Collaborator Contribution Through collaboration with Stephanie Czudaj, mesopelagic fish were sampled at a wide range of depths (surface to 1000 m deep) in the mid Atlantic by collaborators from Gran Canara during a multi-national research cruise project based in the Atlantic - "Migrants and Active Flux In the Atlantic ocean" in the early part of 2015. Samples were frozen to preserve gut carbonate content and then shipped on dry ice to Exeter once the ship returned to port.
Impact Data still being analysed. No outputs yet, but a NERC grant (Large or Standard) is anticipated. Also, this pilot data has contributed towards Rod Wilson being a joint applicant PI in a NERC Research Programme ("The Changing Arctic Ocean: implication for marine biology and biogeochemistry") grant led by Prof. Andrew Brierley (St. Andrews) on "Foodweb consequences In a changinG ARctic Ocean for plankton, predators and fisheries (FIGARO)". The total value of this grant is estimated to be £2.1M and the deadline for submission is mid March 2016.
Start Year 2014
 
Description Mesopelagic fish carbonates (Atlantic) - Universidad de Las Palmas de Gran Canaria and Institute of Sea Fisheries Hamburg 
Organisation University of Las Palmas de Gran Canaria
Department Institute of Oceanography
Country Spain 
Sector Academic/University 
PI Contribution Samples of the gut contents of mesopelagic fish from the mid Atlantic (see below) were obtained from freshly thawed fish at Exeter. Otoliths were also be sampled together with organic tissue (white muscle) to provide comparison of the carbonate chemistry within otoliths and intestinal carbonates, and to compare stable isotopes signatures of C and O in future work. Dr. Erin Reardon processed the samples for analysis of the carbonate crystal structure and elemental composition (using ion chromatography, SEM and TEM with EDS analysis, and also XRD/FTIR for mineralogy). This was funded through an Exeter University Strategic Development Fund (SDF) grant.
Collaborator Contribution Through collaboration with Prof. Santiago Hernández León (Instituto de Oceanografía, Universidad de Las Palmas de Gran Canaria), mesopelagic fish were sampled at a wide range of depths (surface to 1000 m deep) in the mid Atlantic by collaborators from Gran Canara during a multi-national research cruise project based in the Atlantic - "Migrants and Active Flux In the Atlantic ocean" in the early part of 2015. Samples were frozen to preserve gut carbonate content and then shipped on dry ice to Exeter once the ship returned to port.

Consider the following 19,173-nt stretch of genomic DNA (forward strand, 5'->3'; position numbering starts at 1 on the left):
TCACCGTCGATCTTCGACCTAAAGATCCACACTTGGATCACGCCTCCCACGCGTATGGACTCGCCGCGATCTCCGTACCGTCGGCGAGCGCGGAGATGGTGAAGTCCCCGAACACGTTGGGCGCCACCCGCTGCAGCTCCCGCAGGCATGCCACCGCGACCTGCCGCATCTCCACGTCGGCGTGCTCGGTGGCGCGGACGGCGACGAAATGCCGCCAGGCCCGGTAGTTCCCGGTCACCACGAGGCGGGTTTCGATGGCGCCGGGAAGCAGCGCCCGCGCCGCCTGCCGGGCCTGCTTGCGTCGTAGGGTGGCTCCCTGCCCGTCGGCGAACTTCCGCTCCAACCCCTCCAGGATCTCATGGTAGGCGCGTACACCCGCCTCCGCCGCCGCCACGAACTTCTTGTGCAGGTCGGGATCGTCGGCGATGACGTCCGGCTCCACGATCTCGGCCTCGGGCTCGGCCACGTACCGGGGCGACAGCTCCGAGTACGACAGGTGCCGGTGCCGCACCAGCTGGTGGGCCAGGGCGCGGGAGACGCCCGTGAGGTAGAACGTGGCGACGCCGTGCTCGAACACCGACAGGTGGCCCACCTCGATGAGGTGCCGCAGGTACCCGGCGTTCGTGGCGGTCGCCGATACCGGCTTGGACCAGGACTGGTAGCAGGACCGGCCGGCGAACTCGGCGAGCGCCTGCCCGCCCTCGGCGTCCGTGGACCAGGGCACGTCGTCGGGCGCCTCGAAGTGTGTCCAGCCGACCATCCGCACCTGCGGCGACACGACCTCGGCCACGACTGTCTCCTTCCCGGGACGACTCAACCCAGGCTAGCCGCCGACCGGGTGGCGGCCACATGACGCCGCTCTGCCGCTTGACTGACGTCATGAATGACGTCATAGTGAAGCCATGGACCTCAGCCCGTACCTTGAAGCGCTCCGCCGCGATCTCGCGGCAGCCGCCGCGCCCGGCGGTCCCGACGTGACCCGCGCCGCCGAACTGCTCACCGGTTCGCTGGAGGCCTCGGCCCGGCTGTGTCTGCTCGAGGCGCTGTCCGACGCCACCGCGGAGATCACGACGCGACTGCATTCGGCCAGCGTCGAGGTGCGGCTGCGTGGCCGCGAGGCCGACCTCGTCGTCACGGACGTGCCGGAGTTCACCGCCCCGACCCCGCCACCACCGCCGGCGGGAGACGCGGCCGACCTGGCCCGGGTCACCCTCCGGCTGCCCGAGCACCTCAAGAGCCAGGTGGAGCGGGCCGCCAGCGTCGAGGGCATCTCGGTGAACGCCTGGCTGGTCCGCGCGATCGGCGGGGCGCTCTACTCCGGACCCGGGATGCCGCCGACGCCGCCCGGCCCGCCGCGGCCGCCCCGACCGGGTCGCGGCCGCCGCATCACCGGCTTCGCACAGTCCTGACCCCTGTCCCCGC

Impact Data still being analysed. No outputs yet, but a NERC grant (Large or Standard) is anticipated. Also, this pilot data has contributed towards Rod Wilson being a joint applicant PI in a NERC Research Programme ("The Changing Arctic Ocean: implication for marine biology and biogeochemistry") grant led by Prof. Andrew Brierley (St. Andrews) on "Foodweb consequences In a changinG ARctic Ocean for plankton, predators and fisheries (FIGARO)". The total value of this grant is estimated to be £2.1M and the deadline for submission is mid March 2016.
Start Year 2014
 
Description Mesopelagic fish carbonates (Red Sea) - KAUST University, Saudi Arabia 
Organisation King Abdullah University of Science and Technology (KAUST)
Country Saudi Arabia 
Sector Academic/University 
PI Contribution Samples of the gut contents of mesopelagic fish from the Red Sea (see below) were obtained from freshly thawed fish at Exeter. Otoliths were also be sampled together with organic tissue (white muscle) to provide comparison of the carbonate chemistry within otoliths and intestinal carbonates, and to compare stable isotopes signatures of C and O in future work. Dr. Erin Reardon processed the samples for analysis of the carbonate crystal structure and elemental composition (using ion chromatography, SEM and TEM with EDS analysis, and also XRD/FTIR for mineralogy). This was funded through an Exeter University Strategic Development Fund (SDF) grant.
Collaborator Contribution Through collaboration with Drs. Fanny Debusserolles, Xabier Irigoien and Anders Rostad at KAUST, mesopelagic fish were sampled at maximum and minimum depths in the Red Sea by collaborators at KAUST using their ship facility. Samples were frozen to preserve gut carbonate content and then shipped on dry ice to Exeter.
Impact Data still being analysed. No outputs yet, but a NERC grant (Large or Standard) is anticipated. Also, this pilot data has contributed towards Rod Wilson being a joint applicant PI in a NERC Research Programme ("The Changing Arctic Ocean: implication for marine biology and biogeochemistry") grant led by Prof. Andrew Brierley (St. Andrews) on "Foodweb consequences In a changinG ARctic Ocean for plankton, predators and fisheries (FIGARO)". The total value of this grant is estimated to be £2.1M and the deadline for submission is mid March 2016.
Start Year 2014